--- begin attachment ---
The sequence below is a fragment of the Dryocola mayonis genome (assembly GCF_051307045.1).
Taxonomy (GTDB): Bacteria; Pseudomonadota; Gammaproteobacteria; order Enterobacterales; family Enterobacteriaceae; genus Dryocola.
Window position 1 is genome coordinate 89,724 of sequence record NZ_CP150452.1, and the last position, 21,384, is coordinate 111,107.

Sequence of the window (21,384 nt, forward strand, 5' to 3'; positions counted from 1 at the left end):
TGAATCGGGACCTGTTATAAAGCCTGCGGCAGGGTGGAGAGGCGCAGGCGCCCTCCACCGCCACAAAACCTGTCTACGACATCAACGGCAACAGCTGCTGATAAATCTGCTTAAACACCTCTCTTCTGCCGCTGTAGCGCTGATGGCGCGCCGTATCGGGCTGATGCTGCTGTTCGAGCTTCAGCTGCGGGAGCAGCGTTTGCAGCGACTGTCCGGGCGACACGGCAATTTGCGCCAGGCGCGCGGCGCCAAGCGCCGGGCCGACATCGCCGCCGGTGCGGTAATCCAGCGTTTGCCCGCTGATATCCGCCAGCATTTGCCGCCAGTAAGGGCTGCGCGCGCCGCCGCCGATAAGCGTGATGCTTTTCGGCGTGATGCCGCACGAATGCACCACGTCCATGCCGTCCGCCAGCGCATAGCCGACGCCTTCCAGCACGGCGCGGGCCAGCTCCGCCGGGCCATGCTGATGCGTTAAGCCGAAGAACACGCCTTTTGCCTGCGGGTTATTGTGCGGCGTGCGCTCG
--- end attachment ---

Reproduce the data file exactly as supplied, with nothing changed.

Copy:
The sequence below is a fragment of the Dryocola mayonis genome (assembly GCF_051307045.1).
Taxonomy (GTDB): Bacteria; Pseudomonadota; Gammaproteobacteria; order Enterobacterales; family Enterobacteriaceae; genus Dryocola.
Window position 1 is genome coordinate 89,724 of sequence record NZ_CP150452.1, and the last position, 21,384, is coordinate 111,107.

Sequence of the window (21,384 nt, forward strand, 5' to 3'; positions counted from 1 at the left end):
TGAATCGGGACCTGTTATAAAGCCTGCGGCAGGGTGGAGAGGCGCAGGCGCCCTCCACCGCCACAAAACCTGTCTACGACATCAACGGCAACAGCTGCTGATAAATCTGCTTAAACACCTCTCTTCTGCCGCTGTAGCGCTGATGGCGCGCCGTATCGGGCTGATGCTGCTGTTCGAGCTTCAGCTGCGGGAGCAGCGTTTGCAGCGACTGTCCGGGCGACACGGCAATTTGCGCCAGGCGCGCGGCGCCAAGCGCCGGGCCGACATCGCCGCCGGTGCGGTAATCCAGCGTTTGCCCGCTGATATCCGCCAGCATTTGCCGCCAGTAAGGGCTGCGCGCGCCGCCGCCGATAAGCGTGATGCTTTTCGGCGTGATGCCGCACGAATGCACCACGTCCATGCCGTCCGCCAGCGCATAGCCGACGCCTTCCAGCACGGCGCGGGCCAGCTCCGCCGGGCCATGCTGATGCGTTAAGCCGAAGAACACGCCTTTTGCCTGCGGGTTATTGTGCGGCGTGCGCTCG